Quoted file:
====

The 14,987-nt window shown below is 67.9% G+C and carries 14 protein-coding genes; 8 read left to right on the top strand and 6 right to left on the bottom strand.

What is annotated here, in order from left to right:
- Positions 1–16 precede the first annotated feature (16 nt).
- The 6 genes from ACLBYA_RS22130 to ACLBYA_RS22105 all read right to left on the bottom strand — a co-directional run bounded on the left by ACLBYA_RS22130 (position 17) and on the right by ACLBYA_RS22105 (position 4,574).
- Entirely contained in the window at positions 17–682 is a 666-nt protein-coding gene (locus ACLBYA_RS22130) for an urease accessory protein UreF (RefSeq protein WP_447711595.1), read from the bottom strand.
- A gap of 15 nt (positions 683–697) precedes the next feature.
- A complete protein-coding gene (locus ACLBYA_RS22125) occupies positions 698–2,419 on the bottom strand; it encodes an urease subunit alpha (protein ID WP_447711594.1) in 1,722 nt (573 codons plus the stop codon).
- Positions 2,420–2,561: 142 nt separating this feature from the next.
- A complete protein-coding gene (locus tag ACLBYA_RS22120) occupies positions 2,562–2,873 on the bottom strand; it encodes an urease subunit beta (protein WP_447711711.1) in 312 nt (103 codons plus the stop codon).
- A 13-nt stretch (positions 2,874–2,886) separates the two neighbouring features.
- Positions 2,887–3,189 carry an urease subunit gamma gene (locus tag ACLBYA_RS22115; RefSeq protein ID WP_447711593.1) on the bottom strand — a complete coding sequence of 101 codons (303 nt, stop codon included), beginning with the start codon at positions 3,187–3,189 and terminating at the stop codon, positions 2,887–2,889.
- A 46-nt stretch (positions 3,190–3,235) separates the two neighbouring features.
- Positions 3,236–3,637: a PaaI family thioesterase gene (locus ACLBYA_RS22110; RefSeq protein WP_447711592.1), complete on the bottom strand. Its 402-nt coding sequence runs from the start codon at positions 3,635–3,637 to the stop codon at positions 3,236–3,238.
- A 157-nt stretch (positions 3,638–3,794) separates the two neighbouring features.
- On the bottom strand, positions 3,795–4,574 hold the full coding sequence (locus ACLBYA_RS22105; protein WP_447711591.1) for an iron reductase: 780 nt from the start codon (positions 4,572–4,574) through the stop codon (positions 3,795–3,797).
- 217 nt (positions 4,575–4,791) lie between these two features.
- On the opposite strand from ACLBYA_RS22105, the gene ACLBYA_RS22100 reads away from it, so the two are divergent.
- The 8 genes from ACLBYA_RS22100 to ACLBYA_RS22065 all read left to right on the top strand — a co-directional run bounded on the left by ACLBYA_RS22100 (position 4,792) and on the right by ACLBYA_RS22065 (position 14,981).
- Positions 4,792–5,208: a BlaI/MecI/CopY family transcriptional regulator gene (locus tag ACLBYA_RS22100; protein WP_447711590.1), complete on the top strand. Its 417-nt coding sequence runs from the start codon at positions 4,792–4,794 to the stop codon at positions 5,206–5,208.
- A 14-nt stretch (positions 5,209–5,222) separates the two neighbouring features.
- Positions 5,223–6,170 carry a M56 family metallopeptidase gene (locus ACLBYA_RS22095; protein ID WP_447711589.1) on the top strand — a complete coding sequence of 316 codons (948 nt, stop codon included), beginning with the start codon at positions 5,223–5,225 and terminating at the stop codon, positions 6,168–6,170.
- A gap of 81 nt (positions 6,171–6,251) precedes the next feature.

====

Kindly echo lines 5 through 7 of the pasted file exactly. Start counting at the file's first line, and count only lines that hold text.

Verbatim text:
- Entirely contained in the window at positions 17–682 is a 666-nt protein-coding gene (locus ACLBYA_RS22130) for an urease accessory protein UreF (RefSeq protein WP_447711595.1), read from the bottom strand.
- A gap of 15 nt (positions 683–697) precedes the next feature.
- A complete protein-coding gene (locus ACLBYA_RS22125) occupies positions 698–2,419 on the bottom strand; it encodes an urease subunit alpha (protein ID WP_447711594.1) in 1,722 nt (573 codons plus the stop codon).